1. Self-Awareness — The ability to reflect on one's own life, grow in self-knowledge, and use that knowledge to improve oneself and either consume or compensate for weaknesses.
2. Personal Motivation — What really excites people — the vision, values, goals, hopes, desires, and passion that make up their priorities
3. Self-Regulation — The ability to manage oneself toward achieving one's vision and values.
4. Empathy — The ability to see how other people see and feel about things.
5. Social Skills — How people resolve differences, solve problems, produce creative solutions, and interact optimally to further their joint purposes.

Research suggests EI is responsible for as much as 80% of the "success" in our lives. It used to be called empathy or intuition; now if you google EI you get over ten million hits (interesting that last time I wrote this it was only a million). If you are not born with this intuition, you can learn it. Reviewing some of these google hits is a start!

5) You must be able to EMPOWER others. Empowerment is a multi-dimensional social process that helps people gain control over their own live. Eric Holder, US Attorney General, insisted the Justice Department empower the powerless, by fighting for voting rights in Florida, Texas and Wisconsin, and standing with the people in Ferguson Missouri when they were feeling under assault.

In the workplace, empowerment is based on the idea that giving employees skills, resources, authority and opportunity will contribute to their competence and fulfillment. Teach employees how to accomplish a task rather than do it for them (even if you can do it faster or better, it will save you time in the long run). I don't like his sexist language, but Theodore Roosevelt hit on a truth when he said "The best executive is the one who has sense enough to pick good men [women] to do what he [she] wants done, and self-restraint enough to keep from meddling with them while they do it." Tell people what you expect from them, give them the tools they need to succeed, and then get out of their way. Learn to listen; nothing is more empowering than being heard.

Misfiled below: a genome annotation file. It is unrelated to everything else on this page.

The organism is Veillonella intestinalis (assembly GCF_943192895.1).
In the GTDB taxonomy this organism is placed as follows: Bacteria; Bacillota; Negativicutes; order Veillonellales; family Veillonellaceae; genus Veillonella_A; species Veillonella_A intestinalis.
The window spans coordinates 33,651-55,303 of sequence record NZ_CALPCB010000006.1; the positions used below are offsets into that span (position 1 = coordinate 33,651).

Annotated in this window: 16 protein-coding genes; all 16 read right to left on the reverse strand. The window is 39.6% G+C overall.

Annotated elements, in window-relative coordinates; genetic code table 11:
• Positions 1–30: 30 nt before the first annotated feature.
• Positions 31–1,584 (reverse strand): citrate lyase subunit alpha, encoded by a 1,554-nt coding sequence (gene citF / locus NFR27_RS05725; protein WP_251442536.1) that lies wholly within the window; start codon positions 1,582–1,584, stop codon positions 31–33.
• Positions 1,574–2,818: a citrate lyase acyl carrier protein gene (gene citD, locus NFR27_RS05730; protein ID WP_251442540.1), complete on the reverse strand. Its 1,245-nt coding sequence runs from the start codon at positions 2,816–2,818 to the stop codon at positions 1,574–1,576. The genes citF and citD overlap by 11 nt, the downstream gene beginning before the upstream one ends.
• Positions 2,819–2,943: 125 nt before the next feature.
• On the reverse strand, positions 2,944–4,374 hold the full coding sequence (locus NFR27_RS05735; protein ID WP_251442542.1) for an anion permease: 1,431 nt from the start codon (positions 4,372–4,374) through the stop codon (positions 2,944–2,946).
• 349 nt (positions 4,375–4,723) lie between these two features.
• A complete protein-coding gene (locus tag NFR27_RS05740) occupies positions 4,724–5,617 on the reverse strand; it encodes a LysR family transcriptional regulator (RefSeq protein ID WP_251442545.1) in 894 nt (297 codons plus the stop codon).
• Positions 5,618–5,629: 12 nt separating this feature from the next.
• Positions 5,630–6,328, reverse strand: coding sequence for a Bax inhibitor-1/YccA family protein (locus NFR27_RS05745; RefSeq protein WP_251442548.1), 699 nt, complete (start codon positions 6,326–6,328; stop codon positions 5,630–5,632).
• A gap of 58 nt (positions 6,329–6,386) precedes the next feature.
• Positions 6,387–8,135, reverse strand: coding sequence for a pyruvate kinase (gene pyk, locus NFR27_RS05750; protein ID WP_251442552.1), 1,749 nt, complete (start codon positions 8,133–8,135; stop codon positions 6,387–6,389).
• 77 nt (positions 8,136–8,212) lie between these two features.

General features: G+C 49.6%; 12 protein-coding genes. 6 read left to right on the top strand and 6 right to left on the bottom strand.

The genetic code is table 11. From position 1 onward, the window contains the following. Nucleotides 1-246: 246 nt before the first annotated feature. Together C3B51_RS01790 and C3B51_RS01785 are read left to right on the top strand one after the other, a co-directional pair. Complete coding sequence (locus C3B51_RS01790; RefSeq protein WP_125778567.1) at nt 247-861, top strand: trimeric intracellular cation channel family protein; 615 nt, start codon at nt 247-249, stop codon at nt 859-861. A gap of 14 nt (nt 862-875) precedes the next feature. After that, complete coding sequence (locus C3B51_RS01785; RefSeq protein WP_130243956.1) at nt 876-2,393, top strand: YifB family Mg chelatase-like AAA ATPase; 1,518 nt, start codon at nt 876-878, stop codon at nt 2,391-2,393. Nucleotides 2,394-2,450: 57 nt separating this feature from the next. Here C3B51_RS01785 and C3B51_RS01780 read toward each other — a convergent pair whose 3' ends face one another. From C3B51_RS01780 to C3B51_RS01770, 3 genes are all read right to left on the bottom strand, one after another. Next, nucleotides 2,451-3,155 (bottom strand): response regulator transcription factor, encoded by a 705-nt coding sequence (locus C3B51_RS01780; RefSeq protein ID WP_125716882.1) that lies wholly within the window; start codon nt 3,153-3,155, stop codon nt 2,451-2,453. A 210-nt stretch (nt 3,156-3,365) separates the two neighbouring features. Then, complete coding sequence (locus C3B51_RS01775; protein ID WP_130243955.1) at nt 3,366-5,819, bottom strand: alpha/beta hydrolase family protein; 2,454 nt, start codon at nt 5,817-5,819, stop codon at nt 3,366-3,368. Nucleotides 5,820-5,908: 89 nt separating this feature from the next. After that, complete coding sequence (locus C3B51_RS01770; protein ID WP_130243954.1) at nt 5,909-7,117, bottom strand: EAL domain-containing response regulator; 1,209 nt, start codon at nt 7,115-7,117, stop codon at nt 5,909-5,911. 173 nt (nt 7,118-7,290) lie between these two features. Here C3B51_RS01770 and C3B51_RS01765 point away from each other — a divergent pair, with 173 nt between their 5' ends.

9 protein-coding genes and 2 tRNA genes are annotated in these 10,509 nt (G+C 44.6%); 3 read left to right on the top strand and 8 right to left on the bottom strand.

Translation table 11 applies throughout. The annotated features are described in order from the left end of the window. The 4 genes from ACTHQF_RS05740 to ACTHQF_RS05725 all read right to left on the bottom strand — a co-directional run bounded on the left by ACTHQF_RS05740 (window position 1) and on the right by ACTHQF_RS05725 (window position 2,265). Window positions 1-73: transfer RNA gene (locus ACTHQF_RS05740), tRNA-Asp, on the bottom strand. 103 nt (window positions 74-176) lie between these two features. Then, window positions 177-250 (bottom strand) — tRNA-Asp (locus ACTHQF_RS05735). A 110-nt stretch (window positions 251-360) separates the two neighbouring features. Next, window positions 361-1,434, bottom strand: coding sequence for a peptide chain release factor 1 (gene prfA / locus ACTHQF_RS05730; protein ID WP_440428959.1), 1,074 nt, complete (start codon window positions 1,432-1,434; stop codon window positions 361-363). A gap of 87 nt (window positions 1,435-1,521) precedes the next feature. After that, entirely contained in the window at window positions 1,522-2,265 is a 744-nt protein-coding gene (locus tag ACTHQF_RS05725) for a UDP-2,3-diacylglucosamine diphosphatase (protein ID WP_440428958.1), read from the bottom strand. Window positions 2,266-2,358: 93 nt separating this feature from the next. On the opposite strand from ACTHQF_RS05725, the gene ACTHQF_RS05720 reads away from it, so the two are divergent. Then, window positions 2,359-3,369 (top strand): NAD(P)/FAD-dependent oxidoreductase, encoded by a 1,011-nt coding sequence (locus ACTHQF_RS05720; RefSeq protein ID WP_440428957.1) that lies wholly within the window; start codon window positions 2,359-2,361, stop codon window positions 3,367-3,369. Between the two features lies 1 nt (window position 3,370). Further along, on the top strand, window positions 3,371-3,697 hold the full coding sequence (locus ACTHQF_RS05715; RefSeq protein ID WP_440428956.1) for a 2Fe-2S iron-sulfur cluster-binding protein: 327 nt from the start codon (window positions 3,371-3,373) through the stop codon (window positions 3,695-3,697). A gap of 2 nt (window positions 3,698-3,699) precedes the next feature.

6) Leaders must be willing to take RISKS. This sounds like a cliché but if you do things the way they've always been done, you will always get the same result. Read Steve Jobs biography - you may not like the man, but you will respect his ability to take huge chances against all odds, with great payoffs that have created legions of devoted Mac fans. Leaders should also reward risk-taking in others.

7) A leader should be able to be able to FOCUS AND FOLLOW THROUGH. This involves setting priorities and doing what you say you will. Thomas Edison said, "Genius is 1 percent inspiration and 99 percent perspiration." Jerry Brown follows the Latin admonition "age quod agis" which translates as "focus on what you are doing." It is critically important to know what to do, but the genius comes for making it happen through hard work. Doing what you say you will (ideally when you said you will) is a critical and a much underrated leadership trait.

8) And last but certainly not least - it helps to have a sense of HUMOR. The ability to laugh at oneself demonstrates a degree of self-knowledge, and is the easiest way to bring others along with you. Humor is also a great tension breaker, but very inappropriate if used to belittle someone. I think the overwhelming outpouring of grief we all felt recently when we lost Robin Williams speaks to his amazing ability to use humor, be it acting, telling a story or making a point. He particularly excelled at self-deprecation. Margaret Cho's, who can be controversial, use of humor, has done much to challenge stereotypes of Asians and hers is recognized as one of America's most penetrating and relevant voices.
Find all these traits in one person and you are bound to see a leader.

If you have some of these traits but not all—well, that is what training is all about. Which do you have? Which do you need to develop more of?

Copyright 2014 Zimmerman Lehman.

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Copyright © 2005, Zimmerman Lehman